“In any genuine human love there is an element of bowing down before the God-given dignity of the other person, who is in the image of God…In our Communion with Jesus Christ, this attains a new level…Augustine says in one place, in a sermon to his new communicants: No one can receive Communion without first adoring…What we are told about the monks of Cluny, around the year one thousand, is particularly striking. Whenever they went to receive Communion, they took their shoes off. They knew that the burning bush was here, the mystery before which Moses, in the desert, sank to his knees. The form may change, but what has to remain is the spirit of adoration, which signifies a genuine act of stepping out of ourselves…and thereby in fact discovering human fellowship.”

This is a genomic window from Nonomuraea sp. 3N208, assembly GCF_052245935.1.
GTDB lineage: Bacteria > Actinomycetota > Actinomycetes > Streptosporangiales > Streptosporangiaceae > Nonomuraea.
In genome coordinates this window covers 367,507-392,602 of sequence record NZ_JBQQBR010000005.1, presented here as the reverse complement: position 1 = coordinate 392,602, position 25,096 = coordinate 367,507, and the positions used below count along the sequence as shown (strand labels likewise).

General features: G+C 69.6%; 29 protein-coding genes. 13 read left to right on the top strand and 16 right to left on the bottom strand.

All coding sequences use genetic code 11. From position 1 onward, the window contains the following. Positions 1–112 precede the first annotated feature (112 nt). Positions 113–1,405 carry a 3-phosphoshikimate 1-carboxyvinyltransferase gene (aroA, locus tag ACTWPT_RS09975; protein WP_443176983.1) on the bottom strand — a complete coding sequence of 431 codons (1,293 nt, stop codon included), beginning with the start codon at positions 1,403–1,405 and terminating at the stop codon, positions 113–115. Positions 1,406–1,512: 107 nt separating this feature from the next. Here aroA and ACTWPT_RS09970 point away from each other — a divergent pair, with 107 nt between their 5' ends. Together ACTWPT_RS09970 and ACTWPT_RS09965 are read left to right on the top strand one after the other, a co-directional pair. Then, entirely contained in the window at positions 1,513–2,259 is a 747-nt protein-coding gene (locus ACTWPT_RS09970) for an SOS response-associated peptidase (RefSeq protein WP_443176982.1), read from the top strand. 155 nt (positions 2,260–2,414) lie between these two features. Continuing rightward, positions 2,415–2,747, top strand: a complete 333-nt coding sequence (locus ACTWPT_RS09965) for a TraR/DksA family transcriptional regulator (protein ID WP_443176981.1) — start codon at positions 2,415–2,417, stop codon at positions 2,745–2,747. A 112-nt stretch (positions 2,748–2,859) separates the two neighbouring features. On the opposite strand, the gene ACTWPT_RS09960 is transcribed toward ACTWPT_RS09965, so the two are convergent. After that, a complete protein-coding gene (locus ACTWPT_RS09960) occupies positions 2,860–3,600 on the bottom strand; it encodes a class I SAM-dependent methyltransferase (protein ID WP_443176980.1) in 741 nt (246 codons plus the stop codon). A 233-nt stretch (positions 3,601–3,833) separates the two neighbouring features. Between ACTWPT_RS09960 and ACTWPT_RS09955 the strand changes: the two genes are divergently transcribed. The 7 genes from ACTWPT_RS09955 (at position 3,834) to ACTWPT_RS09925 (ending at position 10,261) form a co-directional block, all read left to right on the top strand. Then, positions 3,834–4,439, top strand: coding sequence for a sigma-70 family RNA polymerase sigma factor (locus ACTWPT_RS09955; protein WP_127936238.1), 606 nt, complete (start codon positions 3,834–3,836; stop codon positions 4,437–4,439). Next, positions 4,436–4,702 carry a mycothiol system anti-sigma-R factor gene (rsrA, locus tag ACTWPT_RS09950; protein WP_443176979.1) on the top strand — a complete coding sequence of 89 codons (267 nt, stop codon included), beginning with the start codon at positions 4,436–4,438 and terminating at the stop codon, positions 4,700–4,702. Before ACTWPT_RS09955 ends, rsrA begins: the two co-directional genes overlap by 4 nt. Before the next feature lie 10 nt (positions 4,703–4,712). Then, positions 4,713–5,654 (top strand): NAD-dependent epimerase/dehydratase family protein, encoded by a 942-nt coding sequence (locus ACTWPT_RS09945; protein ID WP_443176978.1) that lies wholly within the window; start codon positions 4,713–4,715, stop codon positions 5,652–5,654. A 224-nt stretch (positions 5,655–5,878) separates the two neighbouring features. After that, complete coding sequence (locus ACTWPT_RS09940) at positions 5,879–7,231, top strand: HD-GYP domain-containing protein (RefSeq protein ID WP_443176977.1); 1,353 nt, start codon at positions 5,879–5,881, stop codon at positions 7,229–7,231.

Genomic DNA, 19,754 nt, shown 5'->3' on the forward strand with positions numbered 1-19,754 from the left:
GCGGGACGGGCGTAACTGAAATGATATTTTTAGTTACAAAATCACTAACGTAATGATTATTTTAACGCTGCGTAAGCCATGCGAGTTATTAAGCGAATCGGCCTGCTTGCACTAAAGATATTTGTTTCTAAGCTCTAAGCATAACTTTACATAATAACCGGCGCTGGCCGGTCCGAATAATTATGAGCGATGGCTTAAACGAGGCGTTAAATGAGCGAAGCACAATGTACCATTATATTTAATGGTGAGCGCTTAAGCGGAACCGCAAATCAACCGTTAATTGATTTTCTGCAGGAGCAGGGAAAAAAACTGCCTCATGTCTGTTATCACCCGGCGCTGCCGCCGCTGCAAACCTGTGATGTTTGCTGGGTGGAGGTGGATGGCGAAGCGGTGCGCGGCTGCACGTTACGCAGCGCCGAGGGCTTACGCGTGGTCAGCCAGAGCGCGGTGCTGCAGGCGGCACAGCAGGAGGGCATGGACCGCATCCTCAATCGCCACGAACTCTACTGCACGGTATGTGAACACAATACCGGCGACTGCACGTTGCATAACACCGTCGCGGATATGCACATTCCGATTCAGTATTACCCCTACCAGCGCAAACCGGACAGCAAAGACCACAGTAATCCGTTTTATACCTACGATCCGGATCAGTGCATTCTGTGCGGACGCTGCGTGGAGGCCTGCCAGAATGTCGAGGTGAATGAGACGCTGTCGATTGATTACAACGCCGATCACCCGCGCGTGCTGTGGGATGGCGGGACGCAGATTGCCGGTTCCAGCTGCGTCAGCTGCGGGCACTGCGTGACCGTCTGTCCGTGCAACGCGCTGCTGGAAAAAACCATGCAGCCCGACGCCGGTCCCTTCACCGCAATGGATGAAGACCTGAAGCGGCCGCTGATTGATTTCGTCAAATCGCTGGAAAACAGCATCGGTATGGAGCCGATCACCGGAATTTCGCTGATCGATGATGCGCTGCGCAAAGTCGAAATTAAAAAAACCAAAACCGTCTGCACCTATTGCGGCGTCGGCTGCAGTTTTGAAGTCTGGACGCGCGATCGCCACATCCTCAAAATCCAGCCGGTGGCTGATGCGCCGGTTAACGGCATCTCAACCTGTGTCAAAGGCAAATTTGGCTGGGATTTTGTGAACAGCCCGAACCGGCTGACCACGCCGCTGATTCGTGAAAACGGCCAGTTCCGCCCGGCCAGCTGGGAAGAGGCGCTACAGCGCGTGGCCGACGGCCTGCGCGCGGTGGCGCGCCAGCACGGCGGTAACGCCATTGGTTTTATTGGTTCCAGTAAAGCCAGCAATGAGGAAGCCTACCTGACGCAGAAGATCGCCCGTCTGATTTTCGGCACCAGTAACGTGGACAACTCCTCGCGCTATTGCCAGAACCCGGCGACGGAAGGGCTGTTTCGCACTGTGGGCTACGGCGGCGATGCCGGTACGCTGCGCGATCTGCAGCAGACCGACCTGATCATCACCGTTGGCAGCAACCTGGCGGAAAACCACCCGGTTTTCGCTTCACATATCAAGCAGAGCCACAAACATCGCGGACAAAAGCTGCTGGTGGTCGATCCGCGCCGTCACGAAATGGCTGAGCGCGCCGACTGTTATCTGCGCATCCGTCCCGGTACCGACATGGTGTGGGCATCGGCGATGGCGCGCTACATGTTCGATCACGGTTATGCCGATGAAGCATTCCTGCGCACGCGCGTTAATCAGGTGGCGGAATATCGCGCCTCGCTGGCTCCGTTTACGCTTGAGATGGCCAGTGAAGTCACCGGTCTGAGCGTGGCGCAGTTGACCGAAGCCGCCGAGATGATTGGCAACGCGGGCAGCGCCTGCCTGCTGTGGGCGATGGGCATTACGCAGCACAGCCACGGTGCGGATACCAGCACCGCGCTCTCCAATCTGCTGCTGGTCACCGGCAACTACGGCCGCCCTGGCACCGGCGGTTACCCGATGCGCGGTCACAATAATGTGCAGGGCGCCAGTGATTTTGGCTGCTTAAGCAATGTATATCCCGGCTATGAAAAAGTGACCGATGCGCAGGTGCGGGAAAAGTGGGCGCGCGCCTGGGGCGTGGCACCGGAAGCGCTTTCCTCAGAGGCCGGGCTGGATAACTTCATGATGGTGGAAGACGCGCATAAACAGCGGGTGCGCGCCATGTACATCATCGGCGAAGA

[Image taken from card found in the back of Perpetual Adoration Chapel at St. Therese church in San Diego.]

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